In fact what we have had is a National led government, with various parties providing support.

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  8. Positan (390 comments) says:

    As a member of Grey Power, I’m baffled why some of the membership still maintain a soft spot for Peters. For a bunch of mature adults who presumably in their time have been there, seen it, as well as done most things, it’s completely inexplicable that such a demonstrable shyster could command any sort of following whatsoever among my contemporaries.

    I can only put it down to deteriorated intellects – the onset of senility and feeble outlooks – as is evidenced by a childish susceptibility to a winks and grins.

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  9. Shazzadude (529 comments) says:

    “As a member of Grey Power, I’m baffled why some of the membership still maintain a soft spot for Peters ”

    It’s very simple, the majority of people vote for reasons of self-interest (whether that be tax cuts, WFF, increased pensions), and it’s in the interests of a lot of elderly to vote for increased pensions and additional concessions on the gold card.

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  10. s.russell (1,642 comments) says:

    The wink, the grin and a good deal of opportunistic fact-free scare-mongering should never again be enough for Winston Peters to re-enter a House that has been more honourable for his absence.

    Well, said that man!

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  11. Positan (390 comments) says:

    re Shazzadude

    I agree with your synopsis, although snake oil and bogus bonds are mostly sold by personable, well-presented types possessed of little moral substance. Irrespective of the self-interest, wouldn’t you think Peters’ past performance would by now have become a nullifying force to anyone, especially Grey Power members, who were actually able to think?

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  12. reversespin (69 comments) says:

    Also interesting comments on Brash and ACT, especially for his electorate.

    By the way……………..what happened to Don’s market research that he was talking about during the coup? He seemed pretty confident that his involvement would get them above 5%…………has anyone seen it?

    DPF?

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  13. Mark (1,488 comments) says:

    Also interesting comments on Brash and ACT, especially for his electorate.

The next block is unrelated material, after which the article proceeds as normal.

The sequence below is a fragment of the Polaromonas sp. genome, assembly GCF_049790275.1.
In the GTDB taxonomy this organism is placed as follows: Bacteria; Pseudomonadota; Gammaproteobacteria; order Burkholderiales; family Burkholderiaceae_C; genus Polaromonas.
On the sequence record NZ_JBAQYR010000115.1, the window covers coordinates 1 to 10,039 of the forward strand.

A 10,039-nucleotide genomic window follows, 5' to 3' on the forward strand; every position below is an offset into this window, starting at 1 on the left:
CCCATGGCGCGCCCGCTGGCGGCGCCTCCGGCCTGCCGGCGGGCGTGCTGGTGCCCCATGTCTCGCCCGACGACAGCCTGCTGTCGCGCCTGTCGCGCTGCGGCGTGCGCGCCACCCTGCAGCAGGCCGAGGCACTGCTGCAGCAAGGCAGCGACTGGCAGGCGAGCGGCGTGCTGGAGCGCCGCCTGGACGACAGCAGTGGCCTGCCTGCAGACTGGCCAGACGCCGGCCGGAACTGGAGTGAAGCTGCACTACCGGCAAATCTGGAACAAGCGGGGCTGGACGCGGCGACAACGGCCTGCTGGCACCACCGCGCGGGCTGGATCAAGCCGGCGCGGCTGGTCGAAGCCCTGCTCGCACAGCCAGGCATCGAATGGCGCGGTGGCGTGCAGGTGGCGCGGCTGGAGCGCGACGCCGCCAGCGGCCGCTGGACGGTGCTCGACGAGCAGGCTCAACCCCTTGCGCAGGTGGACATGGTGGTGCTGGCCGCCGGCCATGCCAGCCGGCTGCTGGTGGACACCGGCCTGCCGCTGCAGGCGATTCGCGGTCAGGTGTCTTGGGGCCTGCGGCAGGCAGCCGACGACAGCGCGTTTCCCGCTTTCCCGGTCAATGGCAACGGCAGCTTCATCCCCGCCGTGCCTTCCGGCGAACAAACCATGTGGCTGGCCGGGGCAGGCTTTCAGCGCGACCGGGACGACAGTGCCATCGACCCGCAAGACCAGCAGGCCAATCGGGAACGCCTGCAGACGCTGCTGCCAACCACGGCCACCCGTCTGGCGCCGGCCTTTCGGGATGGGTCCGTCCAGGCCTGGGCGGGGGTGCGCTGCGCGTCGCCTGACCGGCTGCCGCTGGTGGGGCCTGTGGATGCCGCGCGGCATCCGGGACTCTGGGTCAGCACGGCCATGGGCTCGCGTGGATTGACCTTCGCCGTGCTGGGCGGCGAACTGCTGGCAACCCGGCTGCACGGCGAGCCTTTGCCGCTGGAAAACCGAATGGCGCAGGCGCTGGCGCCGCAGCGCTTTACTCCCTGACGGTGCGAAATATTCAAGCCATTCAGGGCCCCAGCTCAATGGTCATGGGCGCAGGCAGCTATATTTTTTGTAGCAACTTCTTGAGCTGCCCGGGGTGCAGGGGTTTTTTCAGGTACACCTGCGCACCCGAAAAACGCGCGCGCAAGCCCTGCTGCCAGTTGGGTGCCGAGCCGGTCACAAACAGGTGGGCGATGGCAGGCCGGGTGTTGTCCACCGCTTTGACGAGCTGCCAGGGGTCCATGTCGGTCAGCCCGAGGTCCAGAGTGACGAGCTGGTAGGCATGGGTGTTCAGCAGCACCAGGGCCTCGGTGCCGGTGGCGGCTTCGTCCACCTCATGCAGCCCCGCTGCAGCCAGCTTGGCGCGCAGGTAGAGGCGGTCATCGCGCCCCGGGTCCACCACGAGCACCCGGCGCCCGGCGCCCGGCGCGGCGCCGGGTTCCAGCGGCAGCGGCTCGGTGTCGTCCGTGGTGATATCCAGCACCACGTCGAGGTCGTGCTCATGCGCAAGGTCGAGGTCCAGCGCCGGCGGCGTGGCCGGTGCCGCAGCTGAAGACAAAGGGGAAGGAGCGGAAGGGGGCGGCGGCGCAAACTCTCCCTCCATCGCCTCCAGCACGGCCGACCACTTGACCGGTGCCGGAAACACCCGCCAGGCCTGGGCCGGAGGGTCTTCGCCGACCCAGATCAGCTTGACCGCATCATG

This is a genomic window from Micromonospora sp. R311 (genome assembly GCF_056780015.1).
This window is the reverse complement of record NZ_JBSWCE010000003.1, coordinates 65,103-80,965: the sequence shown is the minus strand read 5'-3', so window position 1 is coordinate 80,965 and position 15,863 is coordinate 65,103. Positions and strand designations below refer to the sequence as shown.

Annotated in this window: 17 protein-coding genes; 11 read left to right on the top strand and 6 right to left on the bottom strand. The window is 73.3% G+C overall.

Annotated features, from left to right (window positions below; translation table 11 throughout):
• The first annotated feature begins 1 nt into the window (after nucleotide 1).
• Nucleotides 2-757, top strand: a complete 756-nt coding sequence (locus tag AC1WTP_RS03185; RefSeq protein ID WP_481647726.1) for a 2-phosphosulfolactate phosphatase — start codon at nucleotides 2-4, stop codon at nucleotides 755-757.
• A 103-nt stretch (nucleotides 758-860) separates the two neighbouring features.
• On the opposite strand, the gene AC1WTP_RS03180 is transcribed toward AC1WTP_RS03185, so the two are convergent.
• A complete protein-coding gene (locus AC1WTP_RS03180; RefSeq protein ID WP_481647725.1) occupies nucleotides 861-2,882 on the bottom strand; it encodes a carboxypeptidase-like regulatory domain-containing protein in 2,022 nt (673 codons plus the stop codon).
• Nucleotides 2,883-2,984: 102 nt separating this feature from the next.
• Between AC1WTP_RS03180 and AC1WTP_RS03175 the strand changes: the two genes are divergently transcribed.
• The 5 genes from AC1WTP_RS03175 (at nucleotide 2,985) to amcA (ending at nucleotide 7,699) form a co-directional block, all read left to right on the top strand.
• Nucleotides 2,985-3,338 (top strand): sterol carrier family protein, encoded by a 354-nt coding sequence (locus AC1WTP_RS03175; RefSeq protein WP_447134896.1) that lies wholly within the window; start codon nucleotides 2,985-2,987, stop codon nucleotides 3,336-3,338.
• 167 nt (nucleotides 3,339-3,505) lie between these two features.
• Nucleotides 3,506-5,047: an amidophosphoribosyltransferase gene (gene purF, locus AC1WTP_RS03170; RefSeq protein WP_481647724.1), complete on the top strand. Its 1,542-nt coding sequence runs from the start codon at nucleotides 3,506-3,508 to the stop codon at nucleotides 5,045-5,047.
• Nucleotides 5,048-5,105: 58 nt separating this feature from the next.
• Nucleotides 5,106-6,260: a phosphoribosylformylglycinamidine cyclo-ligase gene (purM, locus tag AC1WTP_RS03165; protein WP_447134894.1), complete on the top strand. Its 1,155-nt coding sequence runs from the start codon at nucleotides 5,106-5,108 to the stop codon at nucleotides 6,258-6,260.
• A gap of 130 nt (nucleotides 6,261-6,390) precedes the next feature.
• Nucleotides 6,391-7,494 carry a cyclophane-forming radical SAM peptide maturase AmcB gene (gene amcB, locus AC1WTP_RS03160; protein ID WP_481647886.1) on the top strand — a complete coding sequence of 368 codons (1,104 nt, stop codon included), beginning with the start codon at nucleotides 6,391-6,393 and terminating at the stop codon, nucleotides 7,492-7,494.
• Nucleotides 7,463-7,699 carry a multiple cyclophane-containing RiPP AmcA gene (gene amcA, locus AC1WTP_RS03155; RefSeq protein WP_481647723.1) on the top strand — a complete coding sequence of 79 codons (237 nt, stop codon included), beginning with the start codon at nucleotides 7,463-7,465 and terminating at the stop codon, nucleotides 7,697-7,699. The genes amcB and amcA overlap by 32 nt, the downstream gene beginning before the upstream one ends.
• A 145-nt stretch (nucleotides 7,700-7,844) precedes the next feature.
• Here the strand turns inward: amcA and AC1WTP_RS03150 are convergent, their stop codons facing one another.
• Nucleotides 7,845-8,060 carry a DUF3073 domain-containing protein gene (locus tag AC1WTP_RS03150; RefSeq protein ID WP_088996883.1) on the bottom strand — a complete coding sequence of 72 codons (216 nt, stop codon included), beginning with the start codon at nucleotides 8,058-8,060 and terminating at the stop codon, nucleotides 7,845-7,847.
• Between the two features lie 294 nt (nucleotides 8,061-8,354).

By the way……………..what happened to Don’s market research that he was talking about during the coup? He seemed pretty confident that his involvement would get them above 5%…………has anyone seen it?

    DPF?

    Very good question. The silence from Brash would tend to indicate he may not be as popular as he would like to think he is.

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  14. publicwatchdog (2,593 comments) says:

    I salute John Key for ruling him out yet again as a potential coalition partner.

    It was bold and it was principled, just as it was in 2008.”
    ____________________________________________________________________________________________________

    yeah ……….. whatever… Peter ‘I will use my political commonsense and ingratiate myself with whoever I think will win the next election so that my position is safe’ Dunne.

    err… remind us all about how ‘bold and principled’ John Key was when he failed to disclose his Tranz Rail shareholding, at a time he was trying to flush out commercially sensitive information from which he personally benefit?

    err… remind us all about how ‘bold and principled’ John Key was when ON HIS WATCH the Local Government (Tamaki Makarau) Reorganisation Act 2009 (which set up the framework for the Auckland $upercity corporate takeover) was railroaded through Parliament?

    err… remind us all about how ‘bold and principled’ John Key was in keeping to National’s 2008 pre-election promise about the Auckland $upercity :

    ‘..to consult with Aucklanders once the findings of the Royal Commission were known’.

    http://www.national.org.nz/files/2008/local_government_policy.pdf

    Penny Bright
    http:waterpressure.wordpress.com

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  15. RRM (9,917 comments) says:

    He is right in much of what he says.

    But ROFL at Peter Dunne talking about bold and principled stances from anyone else. Mister I’ll work with the centre right or the centre left, I don’t really care which as long as I’m there. He is about as much an authority on bold and principled as the Queen is on motor racing.

    FFS even the Right Wing Resistance is Bold and Principled compared to Peter Dunne :-P